It’s not mandatory for city and town councils to have a written ethics policy to guide them. Not all East Valley municipalities do. And they really shouldn’t be necessary, as holders of public office automatically should aspire to the highest standards of professional conduct.
Yet a recent string of stories regarding Gilbert Mayor Steve Berman explain why the District 22 Republican committee called on Gilbert officials to write that city’s first ethics code. Berman has repeatedly defended accepting for free the $1,200 suit he wore for a recent Dillard’s ad, which compounded the damage done to his image when he accepted the free use of a truck donated by San Tan Ford, the inaugural tenant of Gilbert’s first autoplex. The truck technically is being loaned to the town, not turned over to the mayor wholesale. And it’s evidently common for models to be given the clothes they wear for advertising photo shoots. But despite Berman’s insistence to the Tribune’s Chris Markham last week that he hasn’t done anything that falls into what Berman called “what the hell is going on here?” territory, some observers are clearly asking that question.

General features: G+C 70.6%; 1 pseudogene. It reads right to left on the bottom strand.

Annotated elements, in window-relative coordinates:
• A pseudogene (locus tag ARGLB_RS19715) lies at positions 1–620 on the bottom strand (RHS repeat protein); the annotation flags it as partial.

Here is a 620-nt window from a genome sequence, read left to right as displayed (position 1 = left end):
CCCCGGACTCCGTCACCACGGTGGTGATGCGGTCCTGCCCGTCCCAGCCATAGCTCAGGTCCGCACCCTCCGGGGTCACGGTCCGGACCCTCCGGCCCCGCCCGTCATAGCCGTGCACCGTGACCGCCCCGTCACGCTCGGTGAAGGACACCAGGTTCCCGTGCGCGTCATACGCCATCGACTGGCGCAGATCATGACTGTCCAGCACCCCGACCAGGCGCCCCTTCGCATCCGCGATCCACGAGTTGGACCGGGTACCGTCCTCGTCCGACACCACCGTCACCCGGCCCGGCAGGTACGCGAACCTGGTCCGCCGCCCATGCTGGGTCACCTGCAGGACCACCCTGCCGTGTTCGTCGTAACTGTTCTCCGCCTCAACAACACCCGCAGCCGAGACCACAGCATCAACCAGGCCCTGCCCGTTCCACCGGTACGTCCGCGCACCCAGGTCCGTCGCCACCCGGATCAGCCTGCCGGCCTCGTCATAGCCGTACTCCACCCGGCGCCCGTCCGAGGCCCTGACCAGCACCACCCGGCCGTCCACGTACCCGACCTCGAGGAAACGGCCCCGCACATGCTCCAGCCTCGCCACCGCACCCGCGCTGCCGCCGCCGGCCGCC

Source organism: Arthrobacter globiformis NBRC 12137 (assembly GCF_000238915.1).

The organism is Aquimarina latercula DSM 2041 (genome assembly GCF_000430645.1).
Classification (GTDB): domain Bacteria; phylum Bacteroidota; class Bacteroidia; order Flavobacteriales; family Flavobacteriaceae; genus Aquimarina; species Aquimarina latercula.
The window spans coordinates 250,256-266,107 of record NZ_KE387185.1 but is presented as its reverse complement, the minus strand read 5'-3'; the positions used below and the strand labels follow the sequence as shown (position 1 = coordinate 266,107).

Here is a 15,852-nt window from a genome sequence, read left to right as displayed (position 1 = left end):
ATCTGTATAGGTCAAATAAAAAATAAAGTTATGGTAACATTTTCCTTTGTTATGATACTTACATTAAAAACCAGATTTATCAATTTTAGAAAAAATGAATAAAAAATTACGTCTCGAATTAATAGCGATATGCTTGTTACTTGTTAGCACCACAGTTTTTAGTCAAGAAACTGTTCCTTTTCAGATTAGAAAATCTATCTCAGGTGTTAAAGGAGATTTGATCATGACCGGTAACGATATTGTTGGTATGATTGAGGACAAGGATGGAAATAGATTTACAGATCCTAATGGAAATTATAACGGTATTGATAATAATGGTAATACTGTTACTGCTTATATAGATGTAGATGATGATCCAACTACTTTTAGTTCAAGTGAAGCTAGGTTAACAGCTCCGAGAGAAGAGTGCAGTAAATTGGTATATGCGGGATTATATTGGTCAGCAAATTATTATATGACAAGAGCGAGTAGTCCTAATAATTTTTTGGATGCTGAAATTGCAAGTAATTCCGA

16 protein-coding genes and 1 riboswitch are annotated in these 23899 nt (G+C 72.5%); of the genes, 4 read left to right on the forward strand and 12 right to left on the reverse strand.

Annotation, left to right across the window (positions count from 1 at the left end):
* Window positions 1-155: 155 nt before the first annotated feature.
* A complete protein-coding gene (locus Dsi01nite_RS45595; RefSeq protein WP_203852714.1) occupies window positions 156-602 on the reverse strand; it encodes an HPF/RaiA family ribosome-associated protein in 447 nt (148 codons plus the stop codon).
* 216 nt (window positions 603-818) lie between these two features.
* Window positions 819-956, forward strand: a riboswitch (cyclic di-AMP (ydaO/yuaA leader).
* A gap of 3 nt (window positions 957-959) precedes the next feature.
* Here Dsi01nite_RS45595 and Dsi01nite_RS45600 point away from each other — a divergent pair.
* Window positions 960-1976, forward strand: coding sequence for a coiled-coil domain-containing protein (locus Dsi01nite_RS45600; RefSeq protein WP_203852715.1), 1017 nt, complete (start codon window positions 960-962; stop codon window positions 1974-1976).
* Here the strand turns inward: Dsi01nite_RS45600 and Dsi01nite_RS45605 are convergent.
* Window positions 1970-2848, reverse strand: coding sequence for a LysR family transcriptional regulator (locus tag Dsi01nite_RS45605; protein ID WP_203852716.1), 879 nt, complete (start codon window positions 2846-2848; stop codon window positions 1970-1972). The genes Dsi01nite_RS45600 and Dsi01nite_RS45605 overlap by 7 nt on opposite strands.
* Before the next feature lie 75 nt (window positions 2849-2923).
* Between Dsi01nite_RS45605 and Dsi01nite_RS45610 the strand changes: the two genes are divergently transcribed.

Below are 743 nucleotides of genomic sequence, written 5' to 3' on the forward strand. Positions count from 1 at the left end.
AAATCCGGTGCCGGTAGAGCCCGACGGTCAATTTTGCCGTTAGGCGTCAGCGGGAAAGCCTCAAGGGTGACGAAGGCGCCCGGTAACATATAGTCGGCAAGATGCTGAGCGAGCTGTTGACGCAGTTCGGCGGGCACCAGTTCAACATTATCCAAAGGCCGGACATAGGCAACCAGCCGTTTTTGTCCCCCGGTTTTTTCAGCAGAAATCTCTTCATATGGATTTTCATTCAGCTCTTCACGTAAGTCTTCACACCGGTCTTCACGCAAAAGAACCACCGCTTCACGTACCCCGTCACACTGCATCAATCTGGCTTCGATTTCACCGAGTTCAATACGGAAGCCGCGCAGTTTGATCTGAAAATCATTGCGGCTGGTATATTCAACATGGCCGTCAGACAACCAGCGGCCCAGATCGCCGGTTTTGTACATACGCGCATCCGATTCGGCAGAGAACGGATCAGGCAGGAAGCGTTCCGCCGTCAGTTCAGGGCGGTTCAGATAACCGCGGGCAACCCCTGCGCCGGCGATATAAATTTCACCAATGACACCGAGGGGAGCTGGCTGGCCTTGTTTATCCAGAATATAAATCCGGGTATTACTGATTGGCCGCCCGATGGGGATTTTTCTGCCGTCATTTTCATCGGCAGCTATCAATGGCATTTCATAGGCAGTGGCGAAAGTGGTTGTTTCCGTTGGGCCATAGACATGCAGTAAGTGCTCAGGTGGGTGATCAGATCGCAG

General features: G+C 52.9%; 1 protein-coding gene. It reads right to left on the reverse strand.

Berman was absolutely correct when he pointed out being mayor is a part-time job, and anyone who holds that job has a right to earn money outside of his responsibilities for the city. But such private income needs to be truly unconnected so a mayor can be accountable to all residents equally, which is why conflict-of-interest statutes and ethics policies exist in the first place. It’s a little jarring that Berman justifies accepting freebies tied to his public office by asserting his right to make a living, and it’s disconcerting that other Town Council members have been unwilling to criticize these missteps.
Berman correctly points out leaders of the District 22 committee are political opponents who look at any supposed controversy as an opportunity to castigate him. But regardless of this history of animosity, the committee makes a good point about the need for the Town Council to lay down the ethics law.